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Thursday, 17 September 2009
Page: 6866

Senator STEPHENS (Parliamentary Secretary for Social Inclusion and the Voluntary Sector and Parliamentary Secretary Assisting the Prime Minister for Social Inclusion) (12:52 PM) —I thank Senator Cormann for indicating the opposition’s support of this important bill. As he so rightly said, it enhances Australia’s obligations for securing certain biological agents that could be used as weapons. Such biological agents, also known as SSBAs or security sensitive biological agents, include the causative agents of diseases such as anthrax, smallpox and the plague.

The National Health Security Amendment Bill 2009 enhances the regulatory scheme for the SSBA in three important ways. First, the proposed amendments enable the responsible minister to respond immediately and appropriately to the challenge of safeguarding public health and security in the event of an SSBA related disease outbreak. The proposed change enables the suspension of certain existing regulatory requirements and the imposition of new conditions to ensure that adequate controls are maintained. Second, the amendment will extend reporting controls to biological agents suspected to be SSBAs. The new provisions will require an entity to report its handlings of suspected SSBAs and comply with new standards of suspected SSBAs. Third, the bill will enhance the investigative powers available under the National Health Security Act, which introduces powers to search premises and seize evidential material and to use necessary and reasonable force in executing the warrant. Importantly, this increase in the investigation powers is complemented by necessary safeguards to ensure proper use of those powers.

In addition, the bill makes some less significant but equally important amendments to improve the administration of the scheme, such as reporting requirements and enabling cancellation of registration. In particular, the bill requires that, in addition to reporting certain events such as the loss or theft of an SSBA to the Secretary of the Department of Health and Ageing, the entity must make a report to local police. While entities would as a matter of practice make a report to police in these circumstances, the proposed changes put that matter beyond doubt and ensure a comprehensive investigation of the incident, including law enforcement input. The proposed amendments also enable the Secretary of the Department of Health and Ageing on application by a registered entity to cancel the registration of an entity or its facility if they no longer handle any SSBAs. This is a sensible change that simply ensures that the entity or its facility is no longer captured by the act and its reporting obligations.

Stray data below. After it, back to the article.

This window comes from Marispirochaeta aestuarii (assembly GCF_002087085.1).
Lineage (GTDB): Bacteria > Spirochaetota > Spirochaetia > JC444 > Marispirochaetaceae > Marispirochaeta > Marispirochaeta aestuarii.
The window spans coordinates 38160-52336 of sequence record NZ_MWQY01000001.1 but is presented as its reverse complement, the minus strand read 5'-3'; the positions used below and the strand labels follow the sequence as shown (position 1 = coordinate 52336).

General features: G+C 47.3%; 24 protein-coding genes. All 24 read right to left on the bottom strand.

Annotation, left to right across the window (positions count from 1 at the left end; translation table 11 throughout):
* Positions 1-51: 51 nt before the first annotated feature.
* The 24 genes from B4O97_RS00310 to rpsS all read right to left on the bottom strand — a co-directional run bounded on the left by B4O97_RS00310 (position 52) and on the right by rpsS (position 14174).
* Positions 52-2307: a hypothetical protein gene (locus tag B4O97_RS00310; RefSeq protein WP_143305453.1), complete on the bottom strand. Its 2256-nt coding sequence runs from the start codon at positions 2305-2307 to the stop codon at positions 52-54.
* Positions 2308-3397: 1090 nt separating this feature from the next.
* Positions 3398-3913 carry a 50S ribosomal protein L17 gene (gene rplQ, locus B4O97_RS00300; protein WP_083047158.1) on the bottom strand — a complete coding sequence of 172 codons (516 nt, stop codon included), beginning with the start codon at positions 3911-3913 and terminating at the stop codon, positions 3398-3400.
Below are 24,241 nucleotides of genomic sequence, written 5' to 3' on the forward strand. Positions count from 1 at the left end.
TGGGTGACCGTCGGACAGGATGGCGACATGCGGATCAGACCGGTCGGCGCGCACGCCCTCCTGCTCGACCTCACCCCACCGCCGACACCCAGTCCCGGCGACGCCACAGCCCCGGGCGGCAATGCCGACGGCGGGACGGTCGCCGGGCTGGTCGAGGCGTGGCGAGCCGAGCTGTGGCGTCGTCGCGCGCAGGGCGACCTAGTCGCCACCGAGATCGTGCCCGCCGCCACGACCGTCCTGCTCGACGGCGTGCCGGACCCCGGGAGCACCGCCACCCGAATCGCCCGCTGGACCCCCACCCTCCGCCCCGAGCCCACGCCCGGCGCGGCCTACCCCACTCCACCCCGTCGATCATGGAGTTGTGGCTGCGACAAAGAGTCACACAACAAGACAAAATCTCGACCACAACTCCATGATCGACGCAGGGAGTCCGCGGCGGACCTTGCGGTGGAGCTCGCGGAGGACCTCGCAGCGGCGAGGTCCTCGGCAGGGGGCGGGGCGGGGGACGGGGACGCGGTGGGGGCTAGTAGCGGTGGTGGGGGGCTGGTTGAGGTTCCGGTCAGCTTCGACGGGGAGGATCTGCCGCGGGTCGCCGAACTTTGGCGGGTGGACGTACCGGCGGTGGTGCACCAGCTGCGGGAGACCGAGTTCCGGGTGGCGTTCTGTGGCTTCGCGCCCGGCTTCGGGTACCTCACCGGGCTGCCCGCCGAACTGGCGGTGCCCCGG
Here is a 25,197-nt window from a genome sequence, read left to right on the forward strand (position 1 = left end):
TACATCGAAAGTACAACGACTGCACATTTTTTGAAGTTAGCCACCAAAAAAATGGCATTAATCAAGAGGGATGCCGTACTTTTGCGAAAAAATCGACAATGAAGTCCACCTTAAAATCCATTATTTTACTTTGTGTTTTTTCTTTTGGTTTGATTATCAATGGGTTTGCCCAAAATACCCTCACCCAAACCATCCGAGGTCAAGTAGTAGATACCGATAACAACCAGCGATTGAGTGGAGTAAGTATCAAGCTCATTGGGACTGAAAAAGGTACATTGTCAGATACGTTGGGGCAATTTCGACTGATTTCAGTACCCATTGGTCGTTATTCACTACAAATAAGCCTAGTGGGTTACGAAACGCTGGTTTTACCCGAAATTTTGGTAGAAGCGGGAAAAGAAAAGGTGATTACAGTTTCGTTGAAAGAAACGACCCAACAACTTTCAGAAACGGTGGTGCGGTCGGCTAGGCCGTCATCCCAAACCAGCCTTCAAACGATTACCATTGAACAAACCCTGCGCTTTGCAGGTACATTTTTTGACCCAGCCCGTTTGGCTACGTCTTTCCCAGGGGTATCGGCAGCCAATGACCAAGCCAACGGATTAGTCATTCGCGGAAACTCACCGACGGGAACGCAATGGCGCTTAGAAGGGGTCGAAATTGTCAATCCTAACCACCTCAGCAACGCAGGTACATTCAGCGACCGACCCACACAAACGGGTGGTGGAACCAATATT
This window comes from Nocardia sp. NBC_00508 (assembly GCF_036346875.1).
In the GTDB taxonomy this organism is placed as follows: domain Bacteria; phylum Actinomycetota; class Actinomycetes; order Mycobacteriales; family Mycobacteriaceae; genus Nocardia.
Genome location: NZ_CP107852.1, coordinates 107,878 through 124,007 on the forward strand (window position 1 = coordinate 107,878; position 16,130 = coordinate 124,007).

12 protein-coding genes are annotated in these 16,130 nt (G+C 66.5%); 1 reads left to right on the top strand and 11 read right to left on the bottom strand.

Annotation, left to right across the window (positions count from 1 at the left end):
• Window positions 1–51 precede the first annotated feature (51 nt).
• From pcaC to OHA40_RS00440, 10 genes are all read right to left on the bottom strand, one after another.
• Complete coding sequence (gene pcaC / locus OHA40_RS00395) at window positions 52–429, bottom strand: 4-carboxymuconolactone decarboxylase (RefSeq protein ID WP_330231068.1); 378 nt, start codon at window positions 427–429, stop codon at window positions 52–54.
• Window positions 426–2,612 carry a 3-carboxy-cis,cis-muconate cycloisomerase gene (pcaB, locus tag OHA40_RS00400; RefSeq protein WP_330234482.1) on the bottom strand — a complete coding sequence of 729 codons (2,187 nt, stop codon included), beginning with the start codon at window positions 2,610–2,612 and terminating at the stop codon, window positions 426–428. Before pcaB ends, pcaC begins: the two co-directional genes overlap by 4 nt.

The measures introduced by this bill appropriately enhance the existing regulatory scheme for the SSBAs and it underlines the Rudd government’s commitment to protect all Australians through maintaining controls on biological agents that could be used as weapons.

I thank Senator Cormann for his contribution to the debate. I note that the bill also received the opposition’s support in the House of Representatives, where the honourable members recognised the need for the bill’s measures and supported the government’s position to be ever vigilant against the threat of bioterrorism. I commend the bill to the Senate.

Question agreed to.

Bill read a second time.